Vote of the week
Voters overwhelmingly defeated the Little Rock School District tax proposal to refinance existing bonds and extend 12.4 mills of property tax for 14 years, at a cost that could have approached $1 billion. A total of 7,067 voters, or 65 percent, opposed the tax; 3,938, or 35 percent, supported it. LRSD officials had promised to spend the money on a range of school facility improvements, as well as building a new high school in Southwest Little Rock. Proponents, primarily from the business establishment, outspent opponents 10-1 with a message that the vote was "for the kids." Opponents, energized by the state takeover and removal of the majority black school board, called it a vote for taxation without representation. They and former Superintendent Baker Kurrus questioned long-term financial planning for the district, which faces a continuing loss of students to charter schools.
Quote of the week
"With all due respect, I'm tired of hearing about the Little Rock School District. I've had it, OK?
— State Board of Education member Brett Williamson of El Dorado, speaking during a public comment period at a meeting of the State Board the day after the LRSD millage election, when a number of LRSD supporters asked the board to return the district to local control. The state took over the district two years ago, ostensibly because six of its 48 schools were in academic distress.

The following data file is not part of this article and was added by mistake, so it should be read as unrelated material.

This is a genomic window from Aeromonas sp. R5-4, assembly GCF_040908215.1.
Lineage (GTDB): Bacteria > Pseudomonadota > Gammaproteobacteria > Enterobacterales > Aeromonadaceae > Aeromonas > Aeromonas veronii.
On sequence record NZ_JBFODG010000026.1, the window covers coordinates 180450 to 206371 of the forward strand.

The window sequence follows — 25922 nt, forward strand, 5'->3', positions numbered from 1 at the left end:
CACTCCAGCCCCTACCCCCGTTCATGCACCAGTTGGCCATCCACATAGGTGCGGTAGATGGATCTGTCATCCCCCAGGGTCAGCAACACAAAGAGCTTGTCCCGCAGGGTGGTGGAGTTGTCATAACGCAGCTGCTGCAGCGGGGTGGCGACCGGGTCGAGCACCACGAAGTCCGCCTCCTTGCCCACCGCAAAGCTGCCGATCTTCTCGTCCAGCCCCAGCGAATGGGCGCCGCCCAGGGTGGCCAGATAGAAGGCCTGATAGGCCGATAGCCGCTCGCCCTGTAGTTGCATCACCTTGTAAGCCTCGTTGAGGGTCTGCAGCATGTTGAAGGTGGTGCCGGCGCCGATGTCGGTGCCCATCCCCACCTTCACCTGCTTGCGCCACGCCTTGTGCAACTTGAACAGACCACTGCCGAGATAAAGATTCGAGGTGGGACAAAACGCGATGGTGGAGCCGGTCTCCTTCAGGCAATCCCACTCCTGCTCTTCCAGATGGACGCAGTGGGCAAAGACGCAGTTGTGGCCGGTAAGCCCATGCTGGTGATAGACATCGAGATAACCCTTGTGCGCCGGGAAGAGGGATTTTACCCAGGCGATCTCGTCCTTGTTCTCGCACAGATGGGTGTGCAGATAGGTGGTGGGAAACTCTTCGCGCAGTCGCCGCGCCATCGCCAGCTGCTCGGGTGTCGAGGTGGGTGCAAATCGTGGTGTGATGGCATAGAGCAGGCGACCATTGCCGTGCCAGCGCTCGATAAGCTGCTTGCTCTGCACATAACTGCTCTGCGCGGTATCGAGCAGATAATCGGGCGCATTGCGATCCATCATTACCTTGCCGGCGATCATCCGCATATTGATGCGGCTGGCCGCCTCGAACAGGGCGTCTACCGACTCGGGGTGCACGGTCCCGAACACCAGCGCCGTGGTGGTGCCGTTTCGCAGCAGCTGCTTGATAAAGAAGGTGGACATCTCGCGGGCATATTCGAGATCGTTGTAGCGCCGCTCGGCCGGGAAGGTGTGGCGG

Triple homicide in Yell County
Three people were killed in Yell County on May 11. James Bowden, 42, of Dardanelle is in custody after allegedly fatally shooting Rita Miller, 61, and Cierra Miller, 17, in rural Yell County. Bowden is also accused of killing Yell County Sheriff's Deputy Kevin Mainhart during a subsequent traffic stop. Bowden later held Haley McHam, 31, hostage for about five hours. Rita and Cierra Miller were McHam's mother and daughter. McHam told KTHV, Channel 11, that Bowden said he killed her mother and daughter and kept her hostage because she did not want to date him anymore. Bowden left the house where he held McHam without resistance about a half-hour after McHam walked out.
Football freebie a violation
Sgt. Michael Gibbons, head of the North Little Rock Fraternal Order of Police, accepted a state Ethics Commission finding that acceptance of free trips for cops to Dallas Cowboy football games provided by Cowboys' owner Jerry Jones was a violation of a state ethics law.
The settlement agreement provided neither a punishment nor a warning. It says Gibbons had "good cause" to think the gift was proper because the North Little Rock City Council had passed a resolution deeming the gift government benefits for police service.
State law prohibits gifts worth more than $100 to public servants for doing their jobs. Statutes also prohibit public servants taking anything but government benefits for their work or from using their positions to gain special privileges.
Jones grew up in North Little Rock. Some 120 of 178 officers took the trips, along with family and friends, at a total value of at least $300,000, well more than $100 each.